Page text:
Flash Controller, #include <aery32/flashc.h>

AVR32 UC3A1/0 Flash Structure

Flash Controller provides low-level access to the chip’s internal flash memory, whose structure has been sketched in the figure above. The init function of the Flash Controller sets the flash wait state (zero or one, FLASH_0WS or FLASH_1WS, respectively). The last param of the init function enables/disables the sense amplifiers of flash controller.

flashc_init(FLASH_1WS, true);


Setting up the correct flash wait state is extremely important! Note that this has to be set correctly even if the flash read and write operations, described below, are not used. If CPU clock speed is higher than 33 MHz you have to use one wait state for flash. Otherwise you can use zero wait state.


The uploaded program is also stored into the flash, so it is possible to overwrite it by using the Flash controller. The best practice for flash programming, is starting from the top. FLASH_LAST_PAGE macro definition gives the number of the last page in the flash. For 128 KB flash this would be 255.


According to Atmel UC3A1’s internal flash supports approximately 100,000 write cycles and it has 15-year data retention. However, you can easily make a for-loop with 100,000 writes to the same spot of flash and destroy your chip in a second. So be careful!

Read and write operations

Flash memory is accessed via pages that are 512 bytes long. This means that you have to make sure that your page buffer is large enough to read and write pages, like this

#include <cstring>

char buf[512];
flashc_read_page(FLASH_LAST_PAGE, buf); /* Read the last page to separate page buffer */
strcpy(buf, "foo");                     /* Save string "foo" to page buffer */
flashc_save_page(FLASH_LAST_PAGE, buf); /* Write page buffer back to flash */

You can also read and write values with different types as long as the page buffer size is that 512 bytes. For example like this

extern "C" #include <inttypes.h>

uint16_t buf16[256];
uint32_t buf32[128];

Page locking

The flash page can be locked to prevent the write and erase sequences. To lock the first page (page number 0), call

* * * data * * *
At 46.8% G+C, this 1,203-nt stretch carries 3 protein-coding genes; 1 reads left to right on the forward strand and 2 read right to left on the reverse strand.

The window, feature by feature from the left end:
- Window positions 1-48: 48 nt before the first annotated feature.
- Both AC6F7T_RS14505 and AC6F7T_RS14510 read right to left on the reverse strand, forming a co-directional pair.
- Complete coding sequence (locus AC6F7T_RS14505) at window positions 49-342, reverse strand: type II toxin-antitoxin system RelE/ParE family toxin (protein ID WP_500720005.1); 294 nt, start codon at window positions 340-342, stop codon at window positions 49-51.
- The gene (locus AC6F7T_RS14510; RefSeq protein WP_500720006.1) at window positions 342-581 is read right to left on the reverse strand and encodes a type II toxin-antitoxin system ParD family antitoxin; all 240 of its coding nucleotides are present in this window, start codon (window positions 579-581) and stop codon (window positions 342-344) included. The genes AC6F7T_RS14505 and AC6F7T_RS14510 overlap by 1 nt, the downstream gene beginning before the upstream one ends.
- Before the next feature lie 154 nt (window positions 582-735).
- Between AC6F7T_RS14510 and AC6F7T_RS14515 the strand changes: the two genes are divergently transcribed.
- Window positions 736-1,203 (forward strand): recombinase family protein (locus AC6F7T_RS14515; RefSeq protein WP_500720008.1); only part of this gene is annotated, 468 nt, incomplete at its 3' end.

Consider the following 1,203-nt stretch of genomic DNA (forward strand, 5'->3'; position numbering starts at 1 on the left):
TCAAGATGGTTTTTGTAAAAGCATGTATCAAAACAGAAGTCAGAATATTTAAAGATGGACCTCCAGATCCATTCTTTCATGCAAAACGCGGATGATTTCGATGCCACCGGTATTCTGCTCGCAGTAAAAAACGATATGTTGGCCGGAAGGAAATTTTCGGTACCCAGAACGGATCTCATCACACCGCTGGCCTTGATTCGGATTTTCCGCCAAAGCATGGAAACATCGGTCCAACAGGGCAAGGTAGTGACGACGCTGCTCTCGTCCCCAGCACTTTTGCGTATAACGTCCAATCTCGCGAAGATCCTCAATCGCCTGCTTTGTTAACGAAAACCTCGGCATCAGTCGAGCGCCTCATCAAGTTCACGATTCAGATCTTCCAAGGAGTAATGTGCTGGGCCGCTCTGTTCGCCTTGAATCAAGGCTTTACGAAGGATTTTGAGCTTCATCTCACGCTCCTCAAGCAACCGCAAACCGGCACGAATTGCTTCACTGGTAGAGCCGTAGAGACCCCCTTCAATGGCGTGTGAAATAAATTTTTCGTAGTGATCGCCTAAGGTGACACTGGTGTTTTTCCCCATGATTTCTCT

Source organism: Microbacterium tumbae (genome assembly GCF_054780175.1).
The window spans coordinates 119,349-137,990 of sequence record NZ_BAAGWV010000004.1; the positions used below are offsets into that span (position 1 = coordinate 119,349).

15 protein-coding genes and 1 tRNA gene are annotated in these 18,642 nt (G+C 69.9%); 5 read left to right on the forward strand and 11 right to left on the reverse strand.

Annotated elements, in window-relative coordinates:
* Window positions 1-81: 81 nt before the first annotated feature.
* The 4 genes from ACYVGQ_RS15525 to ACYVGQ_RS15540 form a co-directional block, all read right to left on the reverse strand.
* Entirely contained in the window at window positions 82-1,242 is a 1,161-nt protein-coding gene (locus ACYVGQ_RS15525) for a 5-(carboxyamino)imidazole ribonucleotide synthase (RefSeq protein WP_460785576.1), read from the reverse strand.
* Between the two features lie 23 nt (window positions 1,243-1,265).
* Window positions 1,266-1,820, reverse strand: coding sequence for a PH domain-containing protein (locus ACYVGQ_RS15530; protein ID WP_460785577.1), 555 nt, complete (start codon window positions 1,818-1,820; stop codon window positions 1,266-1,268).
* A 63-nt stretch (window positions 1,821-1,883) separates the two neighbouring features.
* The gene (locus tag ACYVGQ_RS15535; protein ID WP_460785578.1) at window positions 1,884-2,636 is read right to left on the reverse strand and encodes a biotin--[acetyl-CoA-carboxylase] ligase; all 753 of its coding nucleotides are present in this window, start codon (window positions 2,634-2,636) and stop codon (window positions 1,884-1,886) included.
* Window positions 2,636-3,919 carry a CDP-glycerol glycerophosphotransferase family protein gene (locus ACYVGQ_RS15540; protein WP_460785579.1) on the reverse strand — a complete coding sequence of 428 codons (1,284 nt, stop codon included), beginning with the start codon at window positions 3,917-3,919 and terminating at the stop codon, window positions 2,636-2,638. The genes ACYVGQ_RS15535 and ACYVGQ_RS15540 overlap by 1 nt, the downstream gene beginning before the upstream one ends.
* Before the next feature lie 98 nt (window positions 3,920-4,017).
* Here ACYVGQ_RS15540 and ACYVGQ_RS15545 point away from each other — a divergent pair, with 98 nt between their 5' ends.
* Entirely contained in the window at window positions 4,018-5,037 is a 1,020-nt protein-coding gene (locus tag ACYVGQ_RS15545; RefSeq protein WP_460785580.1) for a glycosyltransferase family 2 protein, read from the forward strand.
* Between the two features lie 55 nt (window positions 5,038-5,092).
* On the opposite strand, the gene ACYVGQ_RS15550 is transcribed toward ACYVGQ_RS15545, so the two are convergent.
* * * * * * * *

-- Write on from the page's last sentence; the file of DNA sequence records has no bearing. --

Locking is performed on a per-region basis, so the above statement does not lock only page zero, but all pages within the region. There are 16 pages per region so the above command locks also pages 1-15.

To unlock the page, call


You can also use, flashc_lock_page_region() and flashc_unlock_page_region(). to lock and unlock pages by region. Furthermore, there is a function to check if the page is empty


User page

The User page is an additional page, outside the regular flash array, that can be used to store various data, like calibration data and serial numbers. This page is not erased by regular chip erase. The User page can only be read and write by proprietary commands, which are

uint8_t buf[512];



To check whether the user page is empty or not call



Aery32 board ships with the preprogrammed bootloader, which uses the configuration data saved to the first word (32 bits) of user page. This configuration data includes the pin configuration for slide switch – the switch that you have been using to vary between bootloader and program modes. So to keep the board slide switch working just do not alter the first word of user page.

General purpose fuse bits

You can read all 32 fuse bits into 32 bit variable by using the following command

uint32_t fusebits;
fusebits = flashc_read_fusebits();

To write one bit true or false use this:

flashc_write_fusebit(uint16_t fusebit, bool value);

You can also write fuse bits by a byte at a time, like this

flashc_write_fusebyte(0, 0xff);
flashc_write_fusebyte(1, 0xff);
flashc_write_fusebyte(2, 0xff);
flashc_write_fusebyte(3, 0xff);

Now all fuse bits are written to 1. The first parameter is the byte address that can be 0-3 in a 32-bit word and the second one is the byte value.